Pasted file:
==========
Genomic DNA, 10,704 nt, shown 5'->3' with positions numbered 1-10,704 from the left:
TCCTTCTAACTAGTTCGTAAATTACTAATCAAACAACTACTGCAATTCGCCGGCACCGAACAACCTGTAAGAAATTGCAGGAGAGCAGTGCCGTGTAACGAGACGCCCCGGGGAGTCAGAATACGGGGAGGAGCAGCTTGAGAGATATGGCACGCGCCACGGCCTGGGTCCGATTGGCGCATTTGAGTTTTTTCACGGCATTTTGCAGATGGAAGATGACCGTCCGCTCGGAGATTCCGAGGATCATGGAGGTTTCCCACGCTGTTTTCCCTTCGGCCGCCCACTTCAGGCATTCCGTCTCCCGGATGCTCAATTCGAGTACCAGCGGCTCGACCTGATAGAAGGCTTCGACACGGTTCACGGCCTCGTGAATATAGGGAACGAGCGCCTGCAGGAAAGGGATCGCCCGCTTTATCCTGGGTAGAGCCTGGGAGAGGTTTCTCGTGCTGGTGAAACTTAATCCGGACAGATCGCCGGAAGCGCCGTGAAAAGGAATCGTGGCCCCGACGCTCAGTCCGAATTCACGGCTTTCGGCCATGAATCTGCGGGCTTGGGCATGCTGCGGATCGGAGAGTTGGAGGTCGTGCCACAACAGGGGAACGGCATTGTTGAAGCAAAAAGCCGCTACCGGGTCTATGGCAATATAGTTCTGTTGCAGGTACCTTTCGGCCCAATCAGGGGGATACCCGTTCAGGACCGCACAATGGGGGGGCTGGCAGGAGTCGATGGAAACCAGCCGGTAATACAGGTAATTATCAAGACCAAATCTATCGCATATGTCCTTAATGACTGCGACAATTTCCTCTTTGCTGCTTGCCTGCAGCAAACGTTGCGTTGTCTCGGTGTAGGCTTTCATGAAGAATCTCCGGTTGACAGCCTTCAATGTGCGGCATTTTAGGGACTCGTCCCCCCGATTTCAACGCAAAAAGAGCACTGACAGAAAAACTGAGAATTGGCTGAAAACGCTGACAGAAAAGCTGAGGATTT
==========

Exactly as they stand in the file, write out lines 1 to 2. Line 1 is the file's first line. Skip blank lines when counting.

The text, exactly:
Genomic DNA, 10,704 nt, shown 5'->3' with positions numbered 1-10,704 from the left:
TCCTTCTAACTAGTTCGTAAATTACTAATCAAACAACTACTGCAATTCGCCGGCACCGAACAACCTGTAAGAAATTGCAGGAGAGCAGTGCCGTGTAACGAGACGCCCCGGGGAGTCAGAATACGGGGAGGAGCAGCTTGAGAGATATGGCACGCGCCACGGCCTGGGTCCGATTGGCGCATTTGAGTTTTTTCACGGCATTTTGCAGATGGAAGATGACCGTCCGCTCGGAGATTCCGAGGATCATGGAGGTTTCCCACGCTGTTTTCCCTTCGGCCGCCCACTTCAGGCATTCCGTCTCCCGGATGCTCAATTCGAGTACCAGCGGCTCGACCTGATAGAAGGCTTCGACACGGTTCACGGCCTCGTGAATATAGGGAACGAGCGCCTGCAGGAAAGGGATCGCCCGCTTTATCCTGGGTAGAGCCTGGGAGAGGTTTCTCGTGCTGGTGAAACTTAATCCGGACAGATCGCCGGAAGCGCCGTGAAAAGGAATCGTGGCCCCGACGCTCAGTCCGAATTCACGGCTTTCGGCCATGAATCTGCGGGCTTGGGCATGCTGCGGATCGGAGAGTTGGAGGTCGTGCCACAACAGGGGAACGGCATTGTTGAAGCAAAAAGCCGCTACCGGGTCTATGGCAATATAGTTCTGTTGCAGGTACCTTTCGGCCCAATCAGGGGGATACCCGTTCAGGACCGCACAATGGGGGGGCTGGCAGGAGTCGATGGAAACCAGCCGGTAATACAGGTAATTATCAAGACCAAATCTATCGCATATGTCCTTAATGACTGCGACAATTTCCTCTTTGCTGCTTGCCTGCAGCAAACGTTGCGTTGTCTCGGTGTAGGCTTTCATGAAGAATCTCCGGTTGACAGCCTTCAATGTGCGGCATTTTAGGGACTCGTCCCCCCGATTTCAACGCAAAAAGAGCACTGACAGAAAAACTGAGAATTGGCTGAAAACGCTGACAGAAAAGCTGAGGATTT